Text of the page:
How many of us today see radio as having prompted a revolution in education?

No doubt radio was sometimes put to good educational use (as the article quoted above argues). But a revolution? I don't think so.

In the 1950s, there was similar enthusiasm for the potential of television to educate the masses, and again, TV has been put to some good educational use. But did TV revolutionize education? Hardly.

The key trait in all of these reflexive embraces of technology is the perennial American desire for a cheap technological quick fix to our problems. The North American British colonies were founded during the Scientific Revolution and flourished during the Enlightenment. Americans love technology, and for good reason. Technology has been very good to Americans. Where we lose our way is when we see it as a panacea, or as an end rather than a means.

The simple fact of education is this: it is hard. It is hard for teachers, it is hard for learners. It requires work. It is labor-intensive. There are no short-cuts. No new technologies, no trendy new techniques from self-styled educational innovators ever have or ever will alter those facts.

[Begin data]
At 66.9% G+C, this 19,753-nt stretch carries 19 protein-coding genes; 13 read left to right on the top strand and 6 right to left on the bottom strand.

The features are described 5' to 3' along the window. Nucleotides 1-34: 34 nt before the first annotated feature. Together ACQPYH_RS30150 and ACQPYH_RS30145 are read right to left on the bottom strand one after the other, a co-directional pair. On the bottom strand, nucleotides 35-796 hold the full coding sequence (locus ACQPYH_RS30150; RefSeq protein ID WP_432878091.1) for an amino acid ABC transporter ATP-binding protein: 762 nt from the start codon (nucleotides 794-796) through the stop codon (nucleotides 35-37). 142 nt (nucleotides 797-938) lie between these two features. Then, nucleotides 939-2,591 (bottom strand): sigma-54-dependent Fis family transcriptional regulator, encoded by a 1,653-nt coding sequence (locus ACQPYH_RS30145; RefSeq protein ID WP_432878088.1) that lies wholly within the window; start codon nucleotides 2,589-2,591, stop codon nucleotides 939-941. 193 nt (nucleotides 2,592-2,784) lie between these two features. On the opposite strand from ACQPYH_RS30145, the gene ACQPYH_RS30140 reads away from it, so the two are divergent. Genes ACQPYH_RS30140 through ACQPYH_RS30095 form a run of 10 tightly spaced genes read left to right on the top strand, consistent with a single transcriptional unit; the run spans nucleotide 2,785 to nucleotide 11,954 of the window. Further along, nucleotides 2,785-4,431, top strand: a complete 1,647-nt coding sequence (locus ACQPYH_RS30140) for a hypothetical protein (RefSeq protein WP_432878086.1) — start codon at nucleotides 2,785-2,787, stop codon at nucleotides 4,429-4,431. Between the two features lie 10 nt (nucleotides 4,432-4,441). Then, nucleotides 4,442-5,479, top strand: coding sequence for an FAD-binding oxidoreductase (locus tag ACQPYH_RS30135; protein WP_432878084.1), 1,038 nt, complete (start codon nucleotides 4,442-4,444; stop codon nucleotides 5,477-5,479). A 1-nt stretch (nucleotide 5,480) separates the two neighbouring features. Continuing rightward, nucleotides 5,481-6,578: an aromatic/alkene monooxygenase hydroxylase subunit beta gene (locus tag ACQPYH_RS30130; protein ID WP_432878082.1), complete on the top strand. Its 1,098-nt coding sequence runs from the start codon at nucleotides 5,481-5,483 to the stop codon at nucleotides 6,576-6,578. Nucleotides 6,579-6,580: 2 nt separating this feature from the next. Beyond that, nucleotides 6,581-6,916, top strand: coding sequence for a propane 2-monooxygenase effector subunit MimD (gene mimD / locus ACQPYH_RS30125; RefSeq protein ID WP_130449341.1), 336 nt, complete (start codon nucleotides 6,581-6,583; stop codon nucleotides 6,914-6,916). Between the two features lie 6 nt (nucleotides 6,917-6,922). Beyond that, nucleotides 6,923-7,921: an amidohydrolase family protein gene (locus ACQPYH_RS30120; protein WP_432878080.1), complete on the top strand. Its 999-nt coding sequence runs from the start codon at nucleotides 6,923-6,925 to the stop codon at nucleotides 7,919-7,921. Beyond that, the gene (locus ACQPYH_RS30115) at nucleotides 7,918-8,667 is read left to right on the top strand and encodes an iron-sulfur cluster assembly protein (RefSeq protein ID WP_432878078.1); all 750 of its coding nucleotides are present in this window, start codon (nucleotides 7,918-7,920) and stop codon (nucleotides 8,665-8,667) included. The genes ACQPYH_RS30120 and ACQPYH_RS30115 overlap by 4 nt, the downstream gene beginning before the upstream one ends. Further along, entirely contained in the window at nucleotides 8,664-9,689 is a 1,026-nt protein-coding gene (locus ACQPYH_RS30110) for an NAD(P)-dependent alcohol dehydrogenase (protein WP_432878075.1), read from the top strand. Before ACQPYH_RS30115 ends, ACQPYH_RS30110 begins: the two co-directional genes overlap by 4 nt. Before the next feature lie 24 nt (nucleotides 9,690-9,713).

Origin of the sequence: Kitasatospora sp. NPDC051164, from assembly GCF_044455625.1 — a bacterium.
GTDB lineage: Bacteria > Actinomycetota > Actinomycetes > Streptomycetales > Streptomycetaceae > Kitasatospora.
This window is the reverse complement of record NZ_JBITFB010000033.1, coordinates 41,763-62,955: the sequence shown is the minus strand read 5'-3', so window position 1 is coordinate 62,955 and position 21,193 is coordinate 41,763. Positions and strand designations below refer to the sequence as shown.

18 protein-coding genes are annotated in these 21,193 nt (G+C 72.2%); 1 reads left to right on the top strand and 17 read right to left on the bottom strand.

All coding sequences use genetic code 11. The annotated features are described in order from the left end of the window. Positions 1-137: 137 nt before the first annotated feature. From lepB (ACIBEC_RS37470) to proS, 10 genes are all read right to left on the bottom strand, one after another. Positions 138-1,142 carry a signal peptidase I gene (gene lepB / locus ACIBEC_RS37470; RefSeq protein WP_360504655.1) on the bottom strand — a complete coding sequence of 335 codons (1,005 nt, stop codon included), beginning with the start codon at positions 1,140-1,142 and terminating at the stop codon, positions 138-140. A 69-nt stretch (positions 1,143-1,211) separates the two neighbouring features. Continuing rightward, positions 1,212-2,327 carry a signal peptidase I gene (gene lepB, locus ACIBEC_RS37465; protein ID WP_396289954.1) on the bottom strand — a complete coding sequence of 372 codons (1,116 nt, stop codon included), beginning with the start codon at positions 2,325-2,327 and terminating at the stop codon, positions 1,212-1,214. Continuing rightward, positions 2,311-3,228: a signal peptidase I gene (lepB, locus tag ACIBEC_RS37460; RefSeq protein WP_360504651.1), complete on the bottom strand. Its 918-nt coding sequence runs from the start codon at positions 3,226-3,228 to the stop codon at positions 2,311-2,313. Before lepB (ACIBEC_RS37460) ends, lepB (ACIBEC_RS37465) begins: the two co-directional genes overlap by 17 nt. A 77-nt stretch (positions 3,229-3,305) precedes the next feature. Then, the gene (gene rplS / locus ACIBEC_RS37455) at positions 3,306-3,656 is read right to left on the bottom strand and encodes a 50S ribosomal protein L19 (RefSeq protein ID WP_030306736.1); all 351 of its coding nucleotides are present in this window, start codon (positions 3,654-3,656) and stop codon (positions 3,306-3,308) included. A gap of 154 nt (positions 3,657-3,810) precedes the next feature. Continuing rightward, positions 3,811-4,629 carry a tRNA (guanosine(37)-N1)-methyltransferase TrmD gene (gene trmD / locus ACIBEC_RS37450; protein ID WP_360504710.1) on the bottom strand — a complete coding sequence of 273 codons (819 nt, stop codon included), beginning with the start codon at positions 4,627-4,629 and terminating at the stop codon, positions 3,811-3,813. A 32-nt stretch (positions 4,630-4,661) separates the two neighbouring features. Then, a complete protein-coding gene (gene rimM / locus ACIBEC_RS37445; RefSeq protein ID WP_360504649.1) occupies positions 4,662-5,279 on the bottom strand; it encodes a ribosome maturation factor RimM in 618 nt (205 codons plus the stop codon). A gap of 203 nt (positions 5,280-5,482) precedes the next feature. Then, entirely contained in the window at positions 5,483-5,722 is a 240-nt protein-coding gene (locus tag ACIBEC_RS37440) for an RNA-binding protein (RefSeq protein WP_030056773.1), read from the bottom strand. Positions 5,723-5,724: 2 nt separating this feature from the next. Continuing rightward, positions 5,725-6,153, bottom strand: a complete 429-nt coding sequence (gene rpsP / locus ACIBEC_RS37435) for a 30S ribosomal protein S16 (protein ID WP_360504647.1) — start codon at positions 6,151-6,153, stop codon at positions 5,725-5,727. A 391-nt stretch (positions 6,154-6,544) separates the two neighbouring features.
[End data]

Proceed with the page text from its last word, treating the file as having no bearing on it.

In the end, a MOOC is an information delivery vehicle. So is a book. It is entirely possible for an individual with enough motivation to self-educate by going to a library and reading. But how many people actually do that? Precious few. Most of us need structure, incentives, and perhaps most of all, someone with expertise (i.e., greater knowledge and experience than ourselves) to hold us accountable for the quality of the work we produce.

Friedman uncritically quotes a Princeton professor who says his online version of one of his courses produced thousands of questions and comments, compared to the "few penetrating questions" produced in his actual classroom. "Within three weeks I had received more feedback on my sociological ideas than I had in a career of teaching," he says. His teaching improved as a result, he says.